All you need to do is put jagabo's function into my script, and change the call to the motion estimated replacement to a call to jagabo's function.
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  14. Originally Posted by johnmeyer View Post
    Jagabo provided the script in post #9. That script replaces the chroma in the bad frame with the chroma from an adjacent frame.
    Actually the script in post #9 replaces the bad frame with a motion interpolated frame. It could easily be changed to copy the chroma from the previous frame by replacing the "patch" line with the patch line from post #7. In this particular video motion interpolated frames look better because there's very little motion. It does screw up at the scene change though.
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  15. Video Restorer lordsmurf's Avatar
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    So ... what would a merge script look like then?

    And how long does it take for you to run the script?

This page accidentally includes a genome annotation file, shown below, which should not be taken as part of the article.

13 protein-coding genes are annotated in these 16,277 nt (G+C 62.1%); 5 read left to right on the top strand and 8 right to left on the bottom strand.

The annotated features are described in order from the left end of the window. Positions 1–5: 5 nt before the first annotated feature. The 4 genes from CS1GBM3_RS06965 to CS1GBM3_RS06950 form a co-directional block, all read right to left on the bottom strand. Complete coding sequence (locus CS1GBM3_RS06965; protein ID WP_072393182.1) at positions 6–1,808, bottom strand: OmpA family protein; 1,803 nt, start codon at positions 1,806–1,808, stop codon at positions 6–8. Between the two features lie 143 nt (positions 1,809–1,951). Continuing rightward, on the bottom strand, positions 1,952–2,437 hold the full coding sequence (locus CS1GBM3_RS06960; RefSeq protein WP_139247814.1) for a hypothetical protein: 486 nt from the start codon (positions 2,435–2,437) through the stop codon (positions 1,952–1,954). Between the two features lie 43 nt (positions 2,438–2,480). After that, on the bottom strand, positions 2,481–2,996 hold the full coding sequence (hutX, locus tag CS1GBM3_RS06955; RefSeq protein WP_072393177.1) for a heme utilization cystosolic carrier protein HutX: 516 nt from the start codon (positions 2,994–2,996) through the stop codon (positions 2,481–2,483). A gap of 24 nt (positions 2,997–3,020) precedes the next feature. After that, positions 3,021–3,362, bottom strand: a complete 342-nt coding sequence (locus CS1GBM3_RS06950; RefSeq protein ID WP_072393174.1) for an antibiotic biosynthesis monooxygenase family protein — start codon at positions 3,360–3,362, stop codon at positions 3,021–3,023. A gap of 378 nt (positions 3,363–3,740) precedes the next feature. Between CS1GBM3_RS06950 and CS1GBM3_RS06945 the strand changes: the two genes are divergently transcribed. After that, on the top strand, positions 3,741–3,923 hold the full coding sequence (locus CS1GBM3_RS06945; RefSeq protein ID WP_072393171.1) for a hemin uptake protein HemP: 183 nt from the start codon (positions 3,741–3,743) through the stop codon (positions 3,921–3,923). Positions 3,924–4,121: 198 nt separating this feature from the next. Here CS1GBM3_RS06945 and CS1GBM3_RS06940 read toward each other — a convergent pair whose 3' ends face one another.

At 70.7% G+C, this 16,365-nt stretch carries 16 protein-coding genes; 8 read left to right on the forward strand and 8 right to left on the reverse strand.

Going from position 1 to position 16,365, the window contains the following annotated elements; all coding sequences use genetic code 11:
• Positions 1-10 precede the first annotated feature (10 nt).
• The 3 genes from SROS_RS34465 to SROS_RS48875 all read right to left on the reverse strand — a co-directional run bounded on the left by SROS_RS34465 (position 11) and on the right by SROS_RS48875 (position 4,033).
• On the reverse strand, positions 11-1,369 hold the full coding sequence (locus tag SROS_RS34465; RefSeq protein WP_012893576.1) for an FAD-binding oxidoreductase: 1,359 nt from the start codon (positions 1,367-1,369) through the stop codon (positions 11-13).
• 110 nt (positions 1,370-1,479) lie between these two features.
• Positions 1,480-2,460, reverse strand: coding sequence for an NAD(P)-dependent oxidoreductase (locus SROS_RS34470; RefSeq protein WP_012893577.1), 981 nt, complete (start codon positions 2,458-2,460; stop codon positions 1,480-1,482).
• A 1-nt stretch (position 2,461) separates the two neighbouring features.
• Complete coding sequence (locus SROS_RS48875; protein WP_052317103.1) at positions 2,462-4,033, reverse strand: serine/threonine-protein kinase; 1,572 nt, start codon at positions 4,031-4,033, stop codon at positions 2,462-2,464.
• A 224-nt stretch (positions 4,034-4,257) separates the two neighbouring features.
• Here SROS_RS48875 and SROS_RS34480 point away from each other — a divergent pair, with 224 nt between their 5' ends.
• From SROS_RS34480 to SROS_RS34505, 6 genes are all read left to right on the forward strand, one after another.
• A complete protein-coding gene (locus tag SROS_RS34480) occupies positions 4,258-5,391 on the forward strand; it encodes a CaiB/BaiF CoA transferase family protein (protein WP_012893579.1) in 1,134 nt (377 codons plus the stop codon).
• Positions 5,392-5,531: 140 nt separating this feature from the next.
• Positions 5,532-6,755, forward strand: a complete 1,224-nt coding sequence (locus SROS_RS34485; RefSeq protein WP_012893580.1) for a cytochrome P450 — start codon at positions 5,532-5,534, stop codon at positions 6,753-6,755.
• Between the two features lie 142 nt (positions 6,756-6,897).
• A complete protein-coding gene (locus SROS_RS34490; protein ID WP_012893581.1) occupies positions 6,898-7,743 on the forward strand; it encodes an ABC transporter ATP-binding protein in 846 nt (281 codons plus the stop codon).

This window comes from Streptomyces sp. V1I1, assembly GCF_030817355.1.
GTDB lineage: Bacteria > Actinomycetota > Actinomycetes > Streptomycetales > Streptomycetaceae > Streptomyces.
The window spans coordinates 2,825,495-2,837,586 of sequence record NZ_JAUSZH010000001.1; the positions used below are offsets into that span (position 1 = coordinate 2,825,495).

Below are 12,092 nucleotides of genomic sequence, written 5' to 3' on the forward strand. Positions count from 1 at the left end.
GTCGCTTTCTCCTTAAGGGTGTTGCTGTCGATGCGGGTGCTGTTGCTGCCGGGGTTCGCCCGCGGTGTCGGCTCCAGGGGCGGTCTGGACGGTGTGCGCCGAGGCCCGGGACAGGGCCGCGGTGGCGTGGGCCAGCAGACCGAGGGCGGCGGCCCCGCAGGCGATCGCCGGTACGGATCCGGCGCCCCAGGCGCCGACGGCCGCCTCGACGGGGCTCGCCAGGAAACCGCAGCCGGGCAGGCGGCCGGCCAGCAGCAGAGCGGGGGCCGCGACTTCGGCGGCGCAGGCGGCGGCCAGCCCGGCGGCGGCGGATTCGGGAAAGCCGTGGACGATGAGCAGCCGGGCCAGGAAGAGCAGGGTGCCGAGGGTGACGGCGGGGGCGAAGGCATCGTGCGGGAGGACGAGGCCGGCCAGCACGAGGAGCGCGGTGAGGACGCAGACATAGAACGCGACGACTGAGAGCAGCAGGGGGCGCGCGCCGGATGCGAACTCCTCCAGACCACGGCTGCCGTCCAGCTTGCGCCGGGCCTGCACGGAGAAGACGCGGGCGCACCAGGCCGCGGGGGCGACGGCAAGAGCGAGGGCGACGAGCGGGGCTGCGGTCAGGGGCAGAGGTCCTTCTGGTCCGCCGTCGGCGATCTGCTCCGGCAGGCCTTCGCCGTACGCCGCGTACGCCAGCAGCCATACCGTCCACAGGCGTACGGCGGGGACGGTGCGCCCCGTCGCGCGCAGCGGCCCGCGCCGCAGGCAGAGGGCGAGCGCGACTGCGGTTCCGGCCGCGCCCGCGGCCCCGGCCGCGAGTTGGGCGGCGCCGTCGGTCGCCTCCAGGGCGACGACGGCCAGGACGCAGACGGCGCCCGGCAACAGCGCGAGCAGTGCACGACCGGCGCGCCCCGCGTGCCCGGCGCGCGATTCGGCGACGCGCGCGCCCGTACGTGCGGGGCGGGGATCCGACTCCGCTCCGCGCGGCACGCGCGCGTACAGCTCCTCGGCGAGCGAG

Perhaps some GPU acceleration?
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  16. Originally Posted by lordsmurf View Post
    So ... what would a merge script look like then?

    And how long does it take for you to run the script?
    Perhaps some GPU acceleration?
    The time would depend on the video, but generally speaking the script runs blazingly fast, usually several hundred fps. The reason for this is that the frame comparison logic uses the built-in AVISynth comparison functions. The interpolation code, which is pretty slow, only gets called when a replacement is actually needed.

    However, if every other frame needs to be replaced, then the speed will drop to well below real time.